"The body of a man who drowned nearly four months ago in a boating accident on Smith Mountain Lake was recovered in the lake Thursday, authorities said.
Officials from the Virginia Department of Game and Inland Fisheries recovered the body of David Reynolds, 44, of Grottoes, after it floated to the surface and some boaters spotted it. The medical examiner's office positively identified the body today.
Reynolds had been missing since an April 4 boating accident that killed Richard Smith, 64, of Moneta. Two other men who had been in the boat were rescued.
Virginia game officials said the 33-foot wooden Hacker Craft overturned in the "S Curve" near channel marker R-17 as a result of high winds and a malfunction in the cooling system.
The body was found near the site of the accident."

Smith Mountain Lake is a large manmade lake which resulted from building a dam in a valley southeast of the lake. It has very deep areas of 200 feet or more with many debris fields including trees, structures, and submerged hazards.

Numerous newspaper articles described the incident and continual search for the missing boater…

"The boat overturned in the "S Curve" near channel marker R-17 as a result of high winds and a malfunction in the cooling system, Martin said.
The cooling device was pumping water into the boat, but not out of it, he said. The accumulating water weighed down the back of the craft and made it unstable in the high winds, which were gusting up to 30 mph."

The Crash
"The boating nightmare began midafternoon on a Wednesday, police said.
At the time, Curt was driving his new 2007 HackerCraft. The wooden boat was a replica of a 1940s skiing vessel that had a top speed of about 45 mph. None of the boaters wore their life vests as they cruised the 20,000-acre lake, located 20 miles south of Roanoke.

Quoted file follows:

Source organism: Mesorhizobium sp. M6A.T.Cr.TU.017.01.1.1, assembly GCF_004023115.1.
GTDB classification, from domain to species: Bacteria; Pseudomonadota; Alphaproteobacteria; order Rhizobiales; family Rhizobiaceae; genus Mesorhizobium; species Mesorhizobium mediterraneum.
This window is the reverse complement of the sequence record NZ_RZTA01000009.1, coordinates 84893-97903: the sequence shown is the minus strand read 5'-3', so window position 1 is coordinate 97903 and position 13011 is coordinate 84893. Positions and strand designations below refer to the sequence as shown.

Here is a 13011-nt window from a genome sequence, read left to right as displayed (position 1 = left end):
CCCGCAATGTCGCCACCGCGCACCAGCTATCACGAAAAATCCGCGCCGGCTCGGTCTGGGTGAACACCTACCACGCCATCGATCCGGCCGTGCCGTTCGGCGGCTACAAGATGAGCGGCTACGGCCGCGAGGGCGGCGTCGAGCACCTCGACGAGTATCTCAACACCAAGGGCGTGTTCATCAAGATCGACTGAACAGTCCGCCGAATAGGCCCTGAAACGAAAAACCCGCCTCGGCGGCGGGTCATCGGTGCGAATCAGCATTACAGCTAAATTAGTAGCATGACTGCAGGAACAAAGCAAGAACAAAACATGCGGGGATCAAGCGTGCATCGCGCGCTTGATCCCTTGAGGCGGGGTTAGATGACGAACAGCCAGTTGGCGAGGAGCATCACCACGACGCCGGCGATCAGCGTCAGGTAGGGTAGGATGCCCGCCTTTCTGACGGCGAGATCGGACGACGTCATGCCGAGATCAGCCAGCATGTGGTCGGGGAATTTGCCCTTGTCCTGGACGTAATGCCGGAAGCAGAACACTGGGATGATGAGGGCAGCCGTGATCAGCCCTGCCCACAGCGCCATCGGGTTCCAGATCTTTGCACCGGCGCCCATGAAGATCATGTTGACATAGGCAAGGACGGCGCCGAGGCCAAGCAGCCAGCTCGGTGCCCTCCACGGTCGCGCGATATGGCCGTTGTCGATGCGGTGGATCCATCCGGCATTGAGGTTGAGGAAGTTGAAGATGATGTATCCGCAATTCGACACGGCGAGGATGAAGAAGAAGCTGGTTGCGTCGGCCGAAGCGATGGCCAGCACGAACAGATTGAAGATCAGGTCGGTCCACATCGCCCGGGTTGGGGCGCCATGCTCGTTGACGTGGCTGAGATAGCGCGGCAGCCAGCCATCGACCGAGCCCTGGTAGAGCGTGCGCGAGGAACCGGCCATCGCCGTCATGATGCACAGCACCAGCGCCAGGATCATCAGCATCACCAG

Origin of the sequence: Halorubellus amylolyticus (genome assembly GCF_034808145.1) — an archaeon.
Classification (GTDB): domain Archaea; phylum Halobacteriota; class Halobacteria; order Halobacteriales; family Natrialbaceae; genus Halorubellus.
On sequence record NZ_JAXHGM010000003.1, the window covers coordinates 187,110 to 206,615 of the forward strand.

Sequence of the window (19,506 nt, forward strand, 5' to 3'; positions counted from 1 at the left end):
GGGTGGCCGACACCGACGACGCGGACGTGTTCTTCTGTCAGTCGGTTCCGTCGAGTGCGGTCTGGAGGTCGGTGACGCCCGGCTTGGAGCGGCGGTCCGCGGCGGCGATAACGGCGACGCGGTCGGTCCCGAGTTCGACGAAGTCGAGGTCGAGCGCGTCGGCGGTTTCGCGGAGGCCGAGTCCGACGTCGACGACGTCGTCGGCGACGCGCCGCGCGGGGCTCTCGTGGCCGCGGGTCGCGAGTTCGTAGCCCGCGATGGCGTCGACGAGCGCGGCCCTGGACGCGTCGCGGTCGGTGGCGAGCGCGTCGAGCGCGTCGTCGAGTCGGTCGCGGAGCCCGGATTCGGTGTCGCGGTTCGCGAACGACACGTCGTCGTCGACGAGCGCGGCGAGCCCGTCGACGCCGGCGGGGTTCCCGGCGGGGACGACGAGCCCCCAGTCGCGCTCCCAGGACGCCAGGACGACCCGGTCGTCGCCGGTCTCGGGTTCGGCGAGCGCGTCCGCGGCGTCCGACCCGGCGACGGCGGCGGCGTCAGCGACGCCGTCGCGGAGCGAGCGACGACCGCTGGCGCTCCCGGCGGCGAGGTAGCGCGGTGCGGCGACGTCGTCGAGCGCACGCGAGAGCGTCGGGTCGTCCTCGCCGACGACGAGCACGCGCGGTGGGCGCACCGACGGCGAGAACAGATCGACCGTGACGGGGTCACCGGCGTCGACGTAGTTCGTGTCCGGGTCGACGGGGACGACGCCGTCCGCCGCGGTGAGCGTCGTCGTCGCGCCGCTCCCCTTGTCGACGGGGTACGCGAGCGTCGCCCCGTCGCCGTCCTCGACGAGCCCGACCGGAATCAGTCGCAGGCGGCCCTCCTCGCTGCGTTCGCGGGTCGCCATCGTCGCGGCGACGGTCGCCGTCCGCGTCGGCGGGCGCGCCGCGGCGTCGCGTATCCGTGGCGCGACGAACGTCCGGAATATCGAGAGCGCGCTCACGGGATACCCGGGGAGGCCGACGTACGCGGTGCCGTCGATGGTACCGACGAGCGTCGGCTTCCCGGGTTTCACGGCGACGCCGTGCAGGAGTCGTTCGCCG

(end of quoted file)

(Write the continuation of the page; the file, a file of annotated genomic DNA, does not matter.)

Then, tragedy.
Although the incident is still under investigation, police don’t suspect that alcohol or speed was a factor in the wreck, nor did the craft hit anything. It simply "overturned while it was running," according to police reports.
Shortly after the boat overturned, a father and son boating on the lake spotted Curt and Zimmerman clinging to the wreckage, and helped them into their boat. The pair also recovered Smith’s body nearby.
Rescue workers treated the survivors for hypothermia and dehydration, friends said.
As the day went on, Reynolds was nowhere to be found. Divers searched around the mostly submerged boat but couldn’t find him.
At 7 p.m. the boat sank."

The Search
The next morning, searchers used helicopters and sonar to look for Reynolds’ body because at 170 to 200 feet deep, the water was too deep for divers.
Winds churned the waters, and tall trees below the surface complicated the search, police said. For days, they searched to no avail.
Eventually, the search was scaled back.
"There’s literally forests, fields, cow pastures, barns and old houses under this lake," Sgt. Bryan Young of Virginia Game and Inland Fisheries told the Daily News-Record in April.
Although they scaled back, the searchers never gave up.
Every day, for four months, officials with Smith Mountain Lake State Park and its Marine Volunteer Fire and Rescue continued looking.
Divers used inflatable airbags to raise the vessel, bringing it up from depths of the lake. After towing it to shore, authorities put the boat in a secure location and began searching for clues.
Curt bought diving robots and computers for volunteers to better their search. He brought in experts from Minnesota to train the men."

After speaking with my friend Fred and others involved I noticed three distinct reactions to the discovery by those aboard the pontoon boat.